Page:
A good rule to have is "Listen to the lady with the big spells book." The brooding Nick makes a special new friend.

Despite previous series being given a five-episode-per-disc treatment, "Mystic Force" receives a mere three, barely introducing itself to the viewer.
Each episode runs about 22 minutes (in a change, all opening and closing credits are retained), and the first two aired together in a one-hour block. “Broken Spell” (Parts 1 & 2) starts with a prologue of sorts, that gives us the “centuries ago, good forces lock up the evil forces forever” explanation. From this we move to present day, in Briarwood, where we see in a mere 40 minutes how our rangers became rangers, though of course, it takes some additional convincing for the brooding Nick.

"Code Breakers" is a very rushed episode. Serving as an introduction-followup (you know, with a "Hey, we forgot to tell you about these powers and gizmos!" feel to it), this is the first episode in which we see the zords, and learn about the spell codes they need to acquire by doing heroic deeds. Chip and Vida try to do their own heroic deeds, but learn that it's not heroic if they're serving themselves.

"Mystic Force" isn't a bad show, really -- it's just that fourteen years of Power Rangers has really exhausted the possibilities. How many times must we see that in order to defeat an opponent, you must beat them to a pulp and/or kill them? How many times will there be five teenagers who conveniently are friends be "chosen" to be saviors of a sometimes unsuspecting town? How many times will they continue to put undeserved emphasis on the Red Ranger? I wish I could answer these questions, but for now, all I can do is sigh and shake my head at what a once prominent series has turned into.

In this very convincing shot, the rangers-to-be watch a robotic centaur fight a foe. Chip (Nic Sampson) and Vida (Angie Diaz) are either the most interesting or annoying characters on the show, depending on who you ask.


Video is presented in 1.33:1 fullscreen, as it was originally broadcasted. I have no reason to believe this series was filmed in widescreen, so a fullscreen transfer is acceptable. Colors are bright and vibrant, though the entire picture often comes off as rather sharp at times.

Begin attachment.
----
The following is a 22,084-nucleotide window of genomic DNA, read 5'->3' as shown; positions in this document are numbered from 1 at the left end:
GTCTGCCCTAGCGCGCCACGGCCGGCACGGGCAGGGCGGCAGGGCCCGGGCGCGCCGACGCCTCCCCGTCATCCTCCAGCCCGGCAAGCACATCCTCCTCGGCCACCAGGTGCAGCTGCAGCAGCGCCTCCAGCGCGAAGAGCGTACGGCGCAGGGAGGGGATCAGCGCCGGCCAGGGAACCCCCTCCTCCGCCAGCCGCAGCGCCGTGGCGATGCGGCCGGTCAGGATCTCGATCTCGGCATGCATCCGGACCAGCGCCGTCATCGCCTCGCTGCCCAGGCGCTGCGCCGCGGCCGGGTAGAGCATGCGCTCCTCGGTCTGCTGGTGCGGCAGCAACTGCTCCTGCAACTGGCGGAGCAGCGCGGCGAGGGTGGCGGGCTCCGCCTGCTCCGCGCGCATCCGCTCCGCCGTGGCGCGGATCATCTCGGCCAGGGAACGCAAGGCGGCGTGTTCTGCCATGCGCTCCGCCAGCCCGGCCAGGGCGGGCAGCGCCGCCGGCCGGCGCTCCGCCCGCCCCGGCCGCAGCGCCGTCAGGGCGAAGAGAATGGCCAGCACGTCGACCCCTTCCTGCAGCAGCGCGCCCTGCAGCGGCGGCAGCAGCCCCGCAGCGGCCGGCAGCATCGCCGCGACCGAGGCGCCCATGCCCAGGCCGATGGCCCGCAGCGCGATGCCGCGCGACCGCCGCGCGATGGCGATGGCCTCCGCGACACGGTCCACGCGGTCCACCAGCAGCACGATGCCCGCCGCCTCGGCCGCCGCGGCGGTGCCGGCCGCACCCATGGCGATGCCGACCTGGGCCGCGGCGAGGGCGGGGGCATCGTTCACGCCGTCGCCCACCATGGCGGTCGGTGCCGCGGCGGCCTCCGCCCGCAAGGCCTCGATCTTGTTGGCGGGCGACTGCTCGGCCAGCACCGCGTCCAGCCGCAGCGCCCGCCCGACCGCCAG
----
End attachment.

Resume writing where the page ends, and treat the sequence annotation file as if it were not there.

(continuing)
Audio is presented in 2.0 Dolby Surround. It sounds pretty much the same any way you listen to it (be it on a portable player, or in a home theatre system), with the dialogue and background music/effects mixed pretty evenly between the speakers.

The rangers of "Power Rangers S.P.D." and "Power Rangers DinoThunder" collide in the bonus episode "History", which has nothing to do with "Mystic Force" and thus feels a little out of place. Even the menus are lesser than those found on previous Power Rangers DVDs.


As far as bonus features go, this disc is incredibly lacking. Not even a game is included. What we do get, however, is a completely unrelated “bonus episode”, from "Power Rangers S.P.D.".
“History” is a crossover between "S.P.D." and "DinoThunder", and is pretty unremarkable and unnecessary, as an episode in the "S.P.D." series and as a bonus on this disc. It features the Dino Rangers being transported to 2020, the time "S.P.D." takes place, then return with no memory of ever being there. A battle or two is thrown in, along with some villains brooding as usual. I found it easy to follow as a standalone episode, but ultimately forgettable.

The disc opens with sneak peeks for the DVD releases of Leroy & Stitch, "Power Rangers SPD" Volumes 1-5, Spymate, "Dinosaurs" Seasons 1 and 2. When you access the Sneak Peeks page on the menu, you’ll find additional previews for The Shaggy Dog (2006), Brother Bear 2, and The Fox and the Hound: 25th Anniversary Edition

Fitting with this disc’s theme of being very light and empty, a static 16x9 main menu offers your basic options of “Play All”, “Bonus Episode”, “Episode Selection”, “Sneak Peeks”, and “Set Up”. The series theme song plays in the background, though it ends somewhat abruptly and continues to repeat. For a theme song, it's very upbeat, like something you'd hear in a club. I was half expecting the singer to start saying, "Shake it, shake it, shake it like a polaroid picture", but alas, no. All I got was "Here come the Power Rangers, Mystic Force Yo!"

The disc comes in a standard red amaray case, with a two-sided insert. One side features the paltry episode selection, while the other side advertises "Mystic Force" on Jetix along with merchandise from the "Mystic Force" toy line.


I have to say, for a Power Rangers series, "Mystic Force" certainly isn't the worst, but it's not the best either. A tired formula is given a weak shot in the arm that makes this incarnation only slightly different from its predecessors, but ultimately, is a waste of viewing time for anyone who's expecting a show that will truly entertain for a half an hour. The life lessons are so thinly veiled (especially with Udanna spouting out clichés right and left), that one can summarize an episode within the first five minutes, then spend the next 15 or so making catty comments at the television. For this DVD, though, I'd recommend spending the $20 elsewhere, unless you really really really are a fan of this series.

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Reviewed June 15, 2006.